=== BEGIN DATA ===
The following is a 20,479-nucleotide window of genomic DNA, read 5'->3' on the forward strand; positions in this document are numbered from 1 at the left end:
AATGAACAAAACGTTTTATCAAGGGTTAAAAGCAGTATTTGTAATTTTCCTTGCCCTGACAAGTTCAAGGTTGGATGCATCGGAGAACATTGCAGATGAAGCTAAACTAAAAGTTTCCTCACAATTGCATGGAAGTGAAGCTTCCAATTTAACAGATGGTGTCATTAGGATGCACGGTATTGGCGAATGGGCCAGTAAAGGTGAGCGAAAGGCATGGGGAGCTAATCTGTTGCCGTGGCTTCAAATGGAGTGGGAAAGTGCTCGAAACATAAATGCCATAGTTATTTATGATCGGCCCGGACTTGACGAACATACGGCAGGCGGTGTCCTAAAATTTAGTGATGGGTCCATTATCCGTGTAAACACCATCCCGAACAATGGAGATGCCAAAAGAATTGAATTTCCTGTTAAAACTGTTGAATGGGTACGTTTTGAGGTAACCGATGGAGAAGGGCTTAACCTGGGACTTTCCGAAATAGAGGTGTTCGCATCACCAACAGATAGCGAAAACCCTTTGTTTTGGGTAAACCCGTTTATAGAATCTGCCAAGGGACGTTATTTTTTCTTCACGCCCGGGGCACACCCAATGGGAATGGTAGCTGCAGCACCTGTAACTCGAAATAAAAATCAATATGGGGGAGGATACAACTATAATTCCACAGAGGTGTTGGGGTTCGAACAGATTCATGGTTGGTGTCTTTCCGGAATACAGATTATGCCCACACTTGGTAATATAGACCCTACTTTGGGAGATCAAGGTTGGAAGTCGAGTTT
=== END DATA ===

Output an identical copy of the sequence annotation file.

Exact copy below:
The following is a 20,479-nucleotide window of genomic DNA, read 5'->3' on the forward strand; positions in this document are numbered from 1 at the left end:
AATGAACAAAACGTTTTATCAAGGGTTAAAAGCAGTATTTGTAATTTTCCTTGCCCTGACAAGTTCAAGGTTGGATGCATCGGAGAACATTGCAGATGAAGCTAAACTAAAAGTTTCCTCACAATTGCATGGAAGTGAAGCTTCCAATTTAACAGATGGTGTCATTAGGATGCACGGTATTGGCGAATGGGCCAGTAAAGGTGAGCGAAAGGCATGGGGAGCTAATCTGTTGCCGTGGCTTCAAATGGAGTGGGAAAGTGCTCGAAACATAAATGCCATAGTTATTTATGATCGGCCCGGACTTGACGAACATACGGCAGGCGGTGTCCTAAAATTTAGTGATGGGTCCATTATCCGTGTAAACACCATCCCGAACAATGGAGATGCCAAAAGAATTGAATTTCCTGTTAAAACTGTTGAATGGGTACGTTTTGAGGTAACCGATGGAGAAGGGCTTAACCTGGGACTTTCCGAAATAGAGGTGTTCGCATCACCAACAGATAGCGAAAACCCTTTGTTTTGGGTAAACCCGTTTATAGAATCTGCCAAGGGACGTTATTTTTTCTTCACGCCCGGGGCACACCCAATGGGAATGGTAGCTGCAGCACCTGTAACTCGAAATAAAAATCAATATGGGGGAGGATACAACTATAATTCCACAGAGGTGTTGGGGTTCGAACAGATTCATGGTTGGTGTCTTTCCGGAATACAGATTATGCCCACACTTGGTAATATAGACCCTACTTTGGGAGATCAAGGTTGGAAGTCGAGTTT